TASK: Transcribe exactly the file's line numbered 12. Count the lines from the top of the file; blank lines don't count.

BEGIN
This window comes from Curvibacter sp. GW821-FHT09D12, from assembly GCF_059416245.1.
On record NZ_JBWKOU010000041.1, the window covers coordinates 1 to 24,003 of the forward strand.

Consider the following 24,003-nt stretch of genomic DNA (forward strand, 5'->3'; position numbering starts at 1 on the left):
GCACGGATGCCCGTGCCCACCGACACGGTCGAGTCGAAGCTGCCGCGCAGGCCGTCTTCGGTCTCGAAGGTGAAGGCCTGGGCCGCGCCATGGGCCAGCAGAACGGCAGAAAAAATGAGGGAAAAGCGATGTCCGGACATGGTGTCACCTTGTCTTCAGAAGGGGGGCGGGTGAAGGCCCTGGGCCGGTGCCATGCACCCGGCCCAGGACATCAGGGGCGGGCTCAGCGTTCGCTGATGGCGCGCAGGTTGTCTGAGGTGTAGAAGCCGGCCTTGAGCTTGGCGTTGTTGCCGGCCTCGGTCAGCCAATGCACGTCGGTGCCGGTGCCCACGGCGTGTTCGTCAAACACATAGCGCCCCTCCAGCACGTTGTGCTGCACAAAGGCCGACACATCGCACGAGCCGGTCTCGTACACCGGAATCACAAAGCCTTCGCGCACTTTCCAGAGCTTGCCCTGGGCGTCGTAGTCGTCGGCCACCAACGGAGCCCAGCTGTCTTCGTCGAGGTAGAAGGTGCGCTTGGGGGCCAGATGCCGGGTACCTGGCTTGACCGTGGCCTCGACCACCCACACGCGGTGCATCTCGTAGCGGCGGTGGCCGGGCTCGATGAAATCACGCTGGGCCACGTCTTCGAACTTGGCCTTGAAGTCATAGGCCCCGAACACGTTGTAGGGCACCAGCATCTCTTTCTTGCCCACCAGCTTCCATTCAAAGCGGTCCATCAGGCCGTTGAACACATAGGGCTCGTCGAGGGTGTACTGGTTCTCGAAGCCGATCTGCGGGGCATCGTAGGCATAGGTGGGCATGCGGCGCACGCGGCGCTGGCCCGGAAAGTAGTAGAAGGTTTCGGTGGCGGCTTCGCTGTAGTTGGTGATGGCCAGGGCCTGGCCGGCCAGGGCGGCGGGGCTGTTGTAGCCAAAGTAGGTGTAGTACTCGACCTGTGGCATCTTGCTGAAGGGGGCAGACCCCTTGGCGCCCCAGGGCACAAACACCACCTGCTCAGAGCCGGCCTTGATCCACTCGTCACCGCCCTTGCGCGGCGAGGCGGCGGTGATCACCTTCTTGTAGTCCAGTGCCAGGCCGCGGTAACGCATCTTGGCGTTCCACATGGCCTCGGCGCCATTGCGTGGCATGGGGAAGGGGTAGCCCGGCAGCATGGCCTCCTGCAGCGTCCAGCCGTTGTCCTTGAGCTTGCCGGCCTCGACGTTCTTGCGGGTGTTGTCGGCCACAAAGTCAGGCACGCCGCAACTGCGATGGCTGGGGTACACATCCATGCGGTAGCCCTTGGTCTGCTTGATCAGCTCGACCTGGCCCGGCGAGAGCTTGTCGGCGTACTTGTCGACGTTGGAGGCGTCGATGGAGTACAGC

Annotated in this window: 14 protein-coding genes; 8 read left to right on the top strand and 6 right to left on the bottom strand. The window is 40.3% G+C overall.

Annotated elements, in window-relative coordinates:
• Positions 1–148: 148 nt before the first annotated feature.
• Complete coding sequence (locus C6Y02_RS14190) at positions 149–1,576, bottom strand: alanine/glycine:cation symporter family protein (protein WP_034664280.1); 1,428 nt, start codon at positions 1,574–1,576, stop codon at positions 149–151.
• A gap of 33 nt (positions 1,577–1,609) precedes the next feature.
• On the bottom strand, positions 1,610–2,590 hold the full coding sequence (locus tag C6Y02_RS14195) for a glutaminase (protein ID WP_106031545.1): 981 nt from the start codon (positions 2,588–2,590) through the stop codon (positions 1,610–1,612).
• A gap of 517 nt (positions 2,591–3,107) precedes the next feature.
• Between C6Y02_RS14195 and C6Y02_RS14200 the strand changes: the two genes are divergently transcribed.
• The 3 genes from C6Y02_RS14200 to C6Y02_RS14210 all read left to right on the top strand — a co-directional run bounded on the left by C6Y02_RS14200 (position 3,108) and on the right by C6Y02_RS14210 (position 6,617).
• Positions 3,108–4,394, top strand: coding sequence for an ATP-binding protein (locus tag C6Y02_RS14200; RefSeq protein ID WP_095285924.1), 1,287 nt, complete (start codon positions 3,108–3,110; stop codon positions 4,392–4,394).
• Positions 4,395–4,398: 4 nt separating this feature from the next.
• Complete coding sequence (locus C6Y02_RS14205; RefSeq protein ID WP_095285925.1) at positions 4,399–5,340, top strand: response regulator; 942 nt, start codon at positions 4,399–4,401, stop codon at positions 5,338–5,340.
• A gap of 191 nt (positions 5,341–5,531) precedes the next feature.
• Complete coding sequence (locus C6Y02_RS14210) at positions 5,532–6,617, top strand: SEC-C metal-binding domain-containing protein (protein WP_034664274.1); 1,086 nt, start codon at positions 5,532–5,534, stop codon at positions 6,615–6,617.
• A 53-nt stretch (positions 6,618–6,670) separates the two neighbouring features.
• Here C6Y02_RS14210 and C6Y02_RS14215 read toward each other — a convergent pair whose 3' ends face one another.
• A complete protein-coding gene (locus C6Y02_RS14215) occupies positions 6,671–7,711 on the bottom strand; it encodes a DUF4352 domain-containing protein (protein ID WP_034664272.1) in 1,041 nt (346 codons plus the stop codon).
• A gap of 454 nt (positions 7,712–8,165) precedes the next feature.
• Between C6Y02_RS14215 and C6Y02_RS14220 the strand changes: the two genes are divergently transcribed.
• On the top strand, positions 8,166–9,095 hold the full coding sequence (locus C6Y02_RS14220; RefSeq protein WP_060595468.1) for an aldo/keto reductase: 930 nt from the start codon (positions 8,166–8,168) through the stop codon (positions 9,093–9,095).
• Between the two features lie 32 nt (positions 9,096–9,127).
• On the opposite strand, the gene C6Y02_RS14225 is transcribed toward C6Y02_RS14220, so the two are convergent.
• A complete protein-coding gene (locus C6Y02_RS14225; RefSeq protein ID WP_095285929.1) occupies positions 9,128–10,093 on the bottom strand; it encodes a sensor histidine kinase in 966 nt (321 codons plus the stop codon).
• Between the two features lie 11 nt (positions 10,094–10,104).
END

• Between C6Y02_RS14195 and C6Y02_RS14200 the strand changes: the two genes are divergently transcribed.